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malagueña and me (and the 101 strings, roy clark, liberace, and charo)

Here is something I wrote back in 2003:

I recall a record we used to own when I was growing up. It was called The Soul of Spain, which sounds pretty authentic, I know, but this was an album by the 101 Strings Orchestra. The 101 Strings were like second-string Mantovanis ... they made a gazillion albums over the years, many of them theme albums, many of those themes tied to various places around the globe ... and so, The Soul of Spain.

The big hit on this album was, of course, "Malagueña" ... this was an epic rendition, almost ten minutes long, featuring (you guessed it) lots and lots of strings. For awhile it seemed like every guitar picker had to prove he could play "Malagueña" ... Hee-Haw star Roy Clark was one of the fastest ... the 101 Strings version even turned up a few years ago on an anthology called Cigar Aficionado: Latin Mood.

Because of my childhood memories, the 101 Strings version of "Malagueña" remains completely identified in my mind with my Spanish heritage. Pretty much anytime I hear the song by anyone, though, I get all teary-eyed. I also recall, as a kid, that we would go to my grandmother's house on Sundays, and oftentimes someone would grab a guitar, usually my uncle ... he couldn't really hear out of one of his ears, so he'd stick the bad ear right on the guitar and he'd play flamenco ... like a lot of people, I guess I assumed things like flamenco and bullfighting were "Spanish," because that's really all I was taught. I didn't think of myself as being Andalusian.

That ignorance means I never even made the simplest of connections ... that the title "Malagueña" referred to Malaga.

OK, I established that in my heart, to this day, I identify “Malagueña” with both my childhood and my Spanish heritage. But a fuller examination perhaps says something about identity in the United States.

First, just to cover all bases, my father was Spanish (as in “from Spain” ... his parents were born there), my mother was “American” (as in her family came from Kentucky). I was born in 1953, so I was raised during the height of assimilation. This meant, among other things, that we didn’t speak Spanish in the home.

I’m not sure I spent enough time in the above post describing the 101 Strings Orchestra. They released their first album in 1957. Their genre was “mood music” (it goes under many names), which is basically an easy-listening version of “lite classical” music. (OK, “lite classical” is likely easy-listening music itself.) There is a lot of information about 101 Strings on the Internet, yet my search skills seem to fail me, for I never quite get the story right. Suffice to say that 101 Strings sold LOTS of record world-wide. Growing up, I thought we had The Soul of Spain in our house because of my father and his family, but as far as I can tell, The Soul of Spain was one of those late-50s suburban artifacts that made it into many households.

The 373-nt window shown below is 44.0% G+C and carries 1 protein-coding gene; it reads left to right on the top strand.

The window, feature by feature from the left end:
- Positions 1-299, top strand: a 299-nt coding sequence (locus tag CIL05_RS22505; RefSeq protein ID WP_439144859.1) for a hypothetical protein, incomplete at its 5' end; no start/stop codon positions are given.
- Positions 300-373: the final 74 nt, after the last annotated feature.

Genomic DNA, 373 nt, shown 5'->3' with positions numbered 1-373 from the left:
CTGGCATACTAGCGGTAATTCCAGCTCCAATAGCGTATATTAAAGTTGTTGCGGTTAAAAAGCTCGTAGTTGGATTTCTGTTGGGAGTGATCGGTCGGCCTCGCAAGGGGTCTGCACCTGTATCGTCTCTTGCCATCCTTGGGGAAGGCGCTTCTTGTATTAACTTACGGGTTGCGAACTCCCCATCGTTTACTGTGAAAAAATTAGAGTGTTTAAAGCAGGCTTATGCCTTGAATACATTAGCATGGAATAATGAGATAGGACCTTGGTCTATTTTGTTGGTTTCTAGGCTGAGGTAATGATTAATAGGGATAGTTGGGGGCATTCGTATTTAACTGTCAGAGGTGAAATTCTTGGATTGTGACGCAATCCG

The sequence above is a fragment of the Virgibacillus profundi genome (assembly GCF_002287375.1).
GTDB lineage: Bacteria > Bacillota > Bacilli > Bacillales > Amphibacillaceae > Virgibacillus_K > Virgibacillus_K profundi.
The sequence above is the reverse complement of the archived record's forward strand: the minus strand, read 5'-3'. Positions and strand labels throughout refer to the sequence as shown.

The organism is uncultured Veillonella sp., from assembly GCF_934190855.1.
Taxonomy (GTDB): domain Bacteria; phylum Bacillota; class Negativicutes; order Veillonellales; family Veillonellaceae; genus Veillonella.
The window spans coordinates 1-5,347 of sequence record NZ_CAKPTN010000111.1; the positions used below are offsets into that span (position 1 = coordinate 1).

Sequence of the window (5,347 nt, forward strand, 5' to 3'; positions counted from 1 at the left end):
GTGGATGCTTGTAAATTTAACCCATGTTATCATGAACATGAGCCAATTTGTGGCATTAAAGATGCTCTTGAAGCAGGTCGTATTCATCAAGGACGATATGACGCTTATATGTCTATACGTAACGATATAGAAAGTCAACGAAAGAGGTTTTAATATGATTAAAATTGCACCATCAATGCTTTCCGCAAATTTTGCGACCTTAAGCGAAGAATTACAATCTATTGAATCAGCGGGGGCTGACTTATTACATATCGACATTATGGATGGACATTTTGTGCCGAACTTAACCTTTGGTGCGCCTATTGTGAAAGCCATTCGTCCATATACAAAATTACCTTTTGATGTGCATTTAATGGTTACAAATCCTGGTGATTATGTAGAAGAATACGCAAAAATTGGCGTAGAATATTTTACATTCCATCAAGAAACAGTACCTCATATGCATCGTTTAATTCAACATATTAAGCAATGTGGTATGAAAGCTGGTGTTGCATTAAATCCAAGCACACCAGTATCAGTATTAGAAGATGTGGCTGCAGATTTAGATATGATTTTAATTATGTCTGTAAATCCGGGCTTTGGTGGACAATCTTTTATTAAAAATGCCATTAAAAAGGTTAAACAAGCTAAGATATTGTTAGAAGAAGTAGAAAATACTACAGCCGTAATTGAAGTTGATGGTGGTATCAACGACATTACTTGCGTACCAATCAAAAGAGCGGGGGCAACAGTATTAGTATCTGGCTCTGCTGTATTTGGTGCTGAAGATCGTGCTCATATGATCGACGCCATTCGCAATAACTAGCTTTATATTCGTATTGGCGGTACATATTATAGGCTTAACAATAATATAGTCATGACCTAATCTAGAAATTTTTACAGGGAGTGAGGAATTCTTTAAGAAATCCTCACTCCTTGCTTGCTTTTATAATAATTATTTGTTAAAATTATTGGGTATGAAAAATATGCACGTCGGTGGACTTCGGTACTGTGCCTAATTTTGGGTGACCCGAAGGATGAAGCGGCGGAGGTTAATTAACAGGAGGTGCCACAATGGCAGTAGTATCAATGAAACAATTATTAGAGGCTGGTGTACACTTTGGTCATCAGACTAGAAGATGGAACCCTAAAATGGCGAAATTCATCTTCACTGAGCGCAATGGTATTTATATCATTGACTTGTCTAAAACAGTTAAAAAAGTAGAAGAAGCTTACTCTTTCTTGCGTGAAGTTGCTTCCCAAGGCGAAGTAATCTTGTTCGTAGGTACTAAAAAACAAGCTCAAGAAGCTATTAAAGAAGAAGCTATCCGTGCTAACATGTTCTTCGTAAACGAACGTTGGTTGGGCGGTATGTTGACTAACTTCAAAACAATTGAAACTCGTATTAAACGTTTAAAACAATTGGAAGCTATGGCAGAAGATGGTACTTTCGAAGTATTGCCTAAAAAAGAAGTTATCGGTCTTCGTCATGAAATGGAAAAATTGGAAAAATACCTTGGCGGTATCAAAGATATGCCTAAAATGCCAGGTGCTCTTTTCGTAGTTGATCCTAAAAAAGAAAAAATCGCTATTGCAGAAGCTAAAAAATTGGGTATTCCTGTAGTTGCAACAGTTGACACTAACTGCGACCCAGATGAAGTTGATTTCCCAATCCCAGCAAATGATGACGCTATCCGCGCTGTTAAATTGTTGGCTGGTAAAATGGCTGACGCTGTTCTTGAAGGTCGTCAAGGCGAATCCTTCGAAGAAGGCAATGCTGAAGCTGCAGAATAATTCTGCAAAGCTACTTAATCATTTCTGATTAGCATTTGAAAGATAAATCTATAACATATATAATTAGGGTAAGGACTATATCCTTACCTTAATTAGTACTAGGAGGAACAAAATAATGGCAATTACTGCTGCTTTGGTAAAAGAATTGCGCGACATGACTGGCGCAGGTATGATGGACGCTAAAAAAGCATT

As I say, their version of “Malagueña” is the standard for me, based solely on that album when I was a kid. There are many reasons why this is odd. First, there’s the idea of a mood-music orchestra playing Spanish classics. Second, if we’re going to be essentialist about this, 101 Strings were a concoction of an American record mogul who signed a German orchestra to play under the 101 Strings moniker. Third, “Malagueña” was written for piano, not for an orchestra. It has become a standard for all sorts of instrumental combinations over the years ... apparently it’s popular with marching bands ... and after Carlos Montoya recorded a flamenco guitar version, it became a standard showcase for guitarists (like Roy Clark, mentioned above, although there was also Jose Feliciano, and, perhaps most “authentic”, the Spaniard María del Rosario Mercedes Pilar Martínez Molina Baeza, better known as Charo). Given my connection to the orchestral version, and the prevalence of guitar-based versions, the version performed by Liberace seems incongruous. But at least he was returning the song to its original instrument.

All of this, with the exception of Charo, would seem to move the song far from Andalusia (even Charo came from neighboring Murcia). Thus, if “authenticity” is important (and who knows the answer to that question), then it probably says something about America, at least in the late-50s, that the version which stuck with a Spanish-American boy came via a German orchestra.

But there is more. The composer of “Malagueña” was Ernesto Lecuona, who wrote it in 1928 as the final movement of his “Suite Andalucia”. Here, it would seem, we can find the most authentic “Malagueña”.

Except ... Lecuona was a Cuban, born in Havana.

Oh well ... authenticity is overrated, anyway. Here’s the 101 Strings version:

Roy Clark, flashing his hot licks for Felix Unger and Oscar Madison: